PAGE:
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Quit blaming the citizens

By   /   March 13, 2012  /   Comments



I’m getting tired of it.  I’m getting rather sick of the attitude some officials espouse, blaming the people of Albany – and often times their “attitude” – for Albany being in its current state.  The most recent incident comes via a WFXL report where EDC head Ted Clem is quoted as saying, “Our biggest challenge in Albany is ourselves. Sometimes we have such a negative self image of who we are as a community that we lose sight of the fact that we do have competitive advantages over many other communities in the state of Georgia and around the country.”

He was joined by Equinox Chemical chief Mark Grimaldi who said, “It’s human nature to focus on the negative side or the bad things about where you live and the grass is always greener on the other side and everybody always wants to leave Albany for a better place.”

First, let me say that I respect what Grimaldi has accomplished at Equinox.  Their success is an inspiration for all business owners in this community.

Of course, when Clem opens his mouth to tell people in Albany what they should think, all I can hear is someone who has fallen asleep at the wheel, then trying to blame the kids in the back seat for the accident.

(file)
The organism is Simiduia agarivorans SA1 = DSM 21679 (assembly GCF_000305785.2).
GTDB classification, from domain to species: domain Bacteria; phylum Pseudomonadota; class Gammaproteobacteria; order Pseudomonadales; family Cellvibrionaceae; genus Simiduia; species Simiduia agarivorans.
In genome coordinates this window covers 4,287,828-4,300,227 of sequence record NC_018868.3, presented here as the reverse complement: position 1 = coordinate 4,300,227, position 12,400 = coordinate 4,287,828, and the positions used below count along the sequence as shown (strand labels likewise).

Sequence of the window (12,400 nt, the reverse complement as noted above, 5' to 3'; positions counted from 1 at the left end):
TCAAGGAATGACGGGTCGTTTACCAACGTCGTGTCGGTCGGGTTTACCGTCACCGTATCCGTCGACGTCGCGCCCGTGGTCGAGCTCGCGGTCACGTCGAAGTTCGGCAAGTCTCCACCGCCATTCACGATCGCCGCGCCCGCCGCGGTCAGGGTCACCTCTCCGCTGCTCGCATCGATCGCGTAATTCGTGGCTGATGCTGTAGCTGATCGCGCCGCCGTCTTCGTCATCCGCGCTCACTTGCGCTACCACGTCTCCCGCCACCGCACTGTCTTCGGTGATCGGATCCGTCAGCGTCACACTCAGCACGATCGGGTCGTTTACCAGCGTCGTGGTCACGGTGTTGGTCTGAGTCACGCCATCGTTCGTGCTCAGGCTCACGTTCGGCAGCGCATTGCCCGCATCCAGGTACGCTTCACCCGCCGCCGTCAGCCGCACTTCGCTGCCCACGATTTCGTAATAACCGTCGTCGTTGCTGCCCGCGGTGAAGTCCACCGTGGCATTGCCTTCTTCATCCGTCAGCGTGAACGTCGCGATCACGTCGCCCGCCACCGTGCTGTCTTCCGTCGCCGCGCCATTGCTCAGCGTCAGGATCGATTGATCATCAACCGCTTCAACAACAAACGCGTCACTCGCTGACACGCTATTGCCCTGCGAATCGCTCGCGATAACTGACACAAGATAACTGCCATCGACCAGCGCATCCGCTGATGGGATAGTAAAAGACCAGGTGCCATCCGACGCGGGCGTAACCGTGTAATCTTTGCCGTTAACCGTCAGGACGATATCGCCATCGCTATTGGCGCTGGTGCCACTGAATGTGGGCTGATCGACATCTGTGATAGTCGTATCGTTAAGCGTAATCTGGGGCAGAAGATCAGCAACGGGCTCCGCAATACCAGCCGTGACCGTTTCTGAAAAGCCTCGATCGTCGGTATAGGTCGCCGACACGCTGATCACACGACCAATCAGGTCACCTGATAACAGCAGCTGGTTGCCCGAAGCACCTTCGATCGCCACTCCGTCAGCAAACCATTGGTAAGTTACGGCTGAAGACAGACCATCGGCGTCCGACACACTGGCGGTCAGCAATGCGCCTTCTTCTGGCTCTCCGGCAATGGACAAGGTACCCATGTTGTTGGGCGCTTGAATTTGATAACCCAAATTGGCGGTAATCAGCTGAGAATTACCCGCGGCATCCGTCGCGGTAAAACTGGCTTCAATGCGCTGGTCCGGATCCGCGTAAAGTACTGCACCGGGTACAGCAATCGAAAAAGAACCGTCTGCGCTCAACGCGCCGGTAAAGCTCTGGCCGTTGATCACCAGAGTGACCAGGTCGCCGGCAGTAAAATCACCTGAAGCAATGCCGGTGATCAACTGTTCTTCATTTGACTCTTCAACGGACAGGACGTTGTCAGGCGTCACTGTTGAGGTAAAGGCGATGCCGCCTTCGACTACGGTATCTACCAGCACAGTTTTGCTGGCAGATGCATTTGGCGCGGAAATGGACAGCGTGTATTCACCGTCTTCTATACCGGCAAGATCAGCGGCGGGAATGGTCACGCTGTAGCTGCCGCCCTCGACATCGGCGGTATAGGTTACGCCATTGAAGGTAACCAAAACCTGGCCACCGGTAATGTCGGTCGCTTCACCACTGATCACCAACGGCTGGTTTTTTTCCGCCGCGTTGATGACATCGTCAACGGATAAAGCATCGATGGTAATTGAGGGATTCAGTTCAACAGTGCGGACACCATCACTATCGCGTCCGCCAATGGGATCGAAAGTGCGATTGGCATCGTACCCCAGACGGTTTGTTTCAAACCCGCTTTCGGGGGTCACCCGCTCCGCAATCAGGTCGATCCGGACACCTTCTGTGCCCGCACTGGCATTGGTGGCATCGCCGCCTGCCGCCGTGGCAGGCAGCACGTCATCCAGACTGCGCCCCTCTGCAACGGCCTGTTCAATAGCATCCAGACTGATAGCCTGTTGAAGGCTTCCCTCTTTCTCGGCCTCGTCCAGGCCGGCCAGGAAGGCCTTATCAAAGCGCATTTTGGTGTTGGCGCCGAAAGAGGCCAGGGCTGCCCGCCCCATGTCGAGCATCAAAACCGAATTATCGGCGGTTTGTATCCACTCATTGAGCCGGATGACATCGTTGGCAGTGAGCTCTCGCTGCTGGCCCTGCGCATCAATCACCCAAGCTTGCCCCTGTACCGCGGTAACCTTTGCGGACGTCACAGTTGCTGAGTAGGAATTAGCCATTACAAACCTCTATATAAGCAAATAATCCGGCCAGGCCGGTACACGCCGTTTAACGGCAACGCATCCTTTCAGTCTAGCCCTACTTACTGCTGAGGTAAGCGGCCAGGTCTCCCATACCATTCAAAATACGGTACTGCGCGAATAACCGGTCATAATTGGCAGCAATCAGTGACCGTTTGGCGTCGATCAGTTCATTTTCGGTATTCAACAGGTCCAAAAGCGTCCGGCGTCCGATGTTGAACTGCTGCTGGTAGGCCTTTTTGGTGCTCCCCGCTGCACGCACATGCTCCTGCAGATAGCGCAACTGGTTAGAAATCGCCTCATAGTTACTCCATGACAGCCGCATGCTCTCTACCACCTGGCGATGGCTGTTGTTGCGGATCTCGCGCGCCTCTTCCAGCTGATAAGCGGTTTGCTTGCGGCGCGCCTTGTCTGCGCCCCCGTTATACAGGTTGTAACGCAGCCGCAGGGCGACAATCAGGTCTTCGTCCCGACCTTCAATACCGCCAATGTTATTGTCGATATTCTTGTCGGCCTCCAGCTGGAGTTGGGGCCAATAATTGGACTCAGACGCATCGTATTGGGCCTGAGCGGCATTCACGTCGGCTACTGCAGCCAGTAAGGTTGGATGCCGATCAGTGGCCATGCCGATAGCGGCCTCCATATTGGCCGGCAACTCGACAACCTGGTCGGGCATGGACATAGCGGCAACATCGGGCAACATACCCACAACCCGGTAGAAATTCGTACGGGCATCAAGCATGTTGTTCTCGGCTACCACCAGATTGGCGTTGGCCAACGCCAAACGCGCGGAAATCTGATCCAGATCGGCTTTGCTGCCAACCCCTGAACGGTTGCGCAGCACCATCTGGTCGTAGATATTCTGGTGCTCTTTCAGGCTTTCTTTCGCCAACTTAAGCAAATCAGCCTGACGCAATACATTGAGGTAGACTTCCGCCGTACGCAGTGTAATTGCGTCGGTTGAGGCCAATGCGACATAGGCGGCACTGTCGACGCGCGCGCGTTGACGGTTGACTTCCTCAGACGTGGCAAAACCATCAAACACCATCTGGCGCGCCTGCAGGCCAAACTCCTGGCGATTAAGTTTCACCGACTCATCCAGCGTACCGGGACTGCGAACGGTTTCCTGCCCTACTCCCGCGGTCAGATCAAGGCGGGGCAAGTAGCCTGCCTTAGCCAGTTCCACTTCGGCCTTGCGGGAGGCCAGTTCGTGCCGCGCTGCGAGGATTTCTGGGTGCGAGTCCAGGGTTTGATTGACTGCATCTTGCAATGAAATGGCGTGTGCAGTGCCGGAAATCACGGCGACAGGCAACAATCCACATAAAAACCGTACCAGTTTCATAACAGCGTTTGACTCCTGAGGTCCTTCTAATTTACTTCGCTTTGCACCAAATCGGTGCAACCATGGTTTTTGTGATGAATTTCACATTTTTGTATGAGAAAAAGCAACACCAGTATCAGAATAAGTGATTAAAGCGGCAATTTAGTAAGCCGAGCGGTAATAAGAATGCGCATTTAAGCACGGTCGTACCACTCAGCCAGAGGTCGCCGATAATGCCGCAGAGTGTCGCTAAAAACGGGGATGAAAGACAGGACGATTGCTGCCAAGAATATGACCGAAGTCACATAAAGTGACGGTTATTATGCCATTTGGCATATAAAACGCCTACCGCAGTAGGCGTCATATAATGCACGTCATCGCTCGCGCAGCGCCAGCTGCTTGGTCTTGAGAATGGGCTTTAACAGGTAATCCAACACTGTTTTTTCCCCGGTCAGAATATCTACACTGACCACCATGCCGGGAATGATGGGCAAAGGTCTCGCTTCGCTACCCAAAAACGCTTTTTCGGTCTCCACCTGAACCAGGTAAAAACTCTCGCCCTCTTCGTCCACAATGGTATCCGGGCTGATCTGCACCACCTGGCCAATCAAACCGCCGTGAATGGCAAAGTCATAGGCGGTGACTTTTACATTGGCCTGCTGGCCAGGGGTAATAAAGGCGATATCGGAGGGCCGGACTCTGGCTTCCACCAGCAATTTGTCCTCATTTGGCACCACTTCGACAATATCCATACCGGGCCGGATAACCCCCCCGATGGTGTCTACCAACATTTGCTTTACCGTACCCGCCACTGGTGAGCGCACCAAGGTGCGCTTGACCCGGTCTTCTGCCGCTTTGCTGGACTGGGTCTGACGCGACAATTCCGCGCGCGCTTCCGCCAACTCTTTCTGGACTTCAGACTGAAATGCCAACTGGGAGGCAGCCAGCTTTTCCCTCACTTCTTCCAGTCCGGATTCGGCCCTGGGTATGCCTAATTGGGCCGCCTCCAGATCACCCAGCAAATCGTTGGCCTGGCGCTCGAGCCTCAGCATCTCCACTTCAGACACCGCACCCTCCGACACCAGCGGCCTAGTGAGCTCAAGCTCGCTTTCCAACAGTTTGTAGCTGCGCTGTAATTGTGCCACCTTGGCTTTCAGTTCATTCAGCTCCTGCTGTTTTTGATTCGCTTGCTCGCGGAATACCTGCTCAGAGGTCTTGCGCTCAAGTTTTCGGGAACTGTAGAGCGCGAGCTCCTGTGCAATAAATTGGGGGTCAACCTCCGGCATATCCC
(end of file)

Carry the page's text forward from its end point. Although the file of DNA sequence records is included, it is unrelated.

Our community has some very serious problems. We have crime, a lack of jobs, a dirty city, and corruption at various points within the system. For better or worse, that is a fact.  Most who have issues with our community know this, and they don’t want to look the other way.

Clem, and those like him, argues that our perception equals reality.  That’s not entirely incorrect either.  However, the inverse is somewhat true as well, since our perception is shaped by our reality as well. What so many in the community think isn’t some dark conspiracy to hurt Albany.  It’s their heartfelt impressions, and concern over where Albany is and where it’s going.

Every time an official acts like perception, or media reporting, is the problem they are turning their backs on the root of the problems in this town.  Willie Adams, as mayor during the Don Buie fiasco, tried to deflect attention onto media reporting by claiming that the negative press was hurting Albany while forgetting that the problem wasn’t the reporting.  The problem was that there was corruption to report.

If folks like Clem want people like me to think “happy thoughts” about Albany, then give me a good reason to think them.  Bring in new jobs, something the head of the EDC should be doing, and then I can think more.  Clean up our community.  Make Albany the kind of place we can be proud to show off, and I promise you that the “happy thoughts” will take care of themselves.

The reality is that the rank and file community member doesn’t need to feel good about our advantages as a community.  Those who are responsible for luring good jobs to this town need to know them, and they need to sell them.  If they do that, things will work out just fine.



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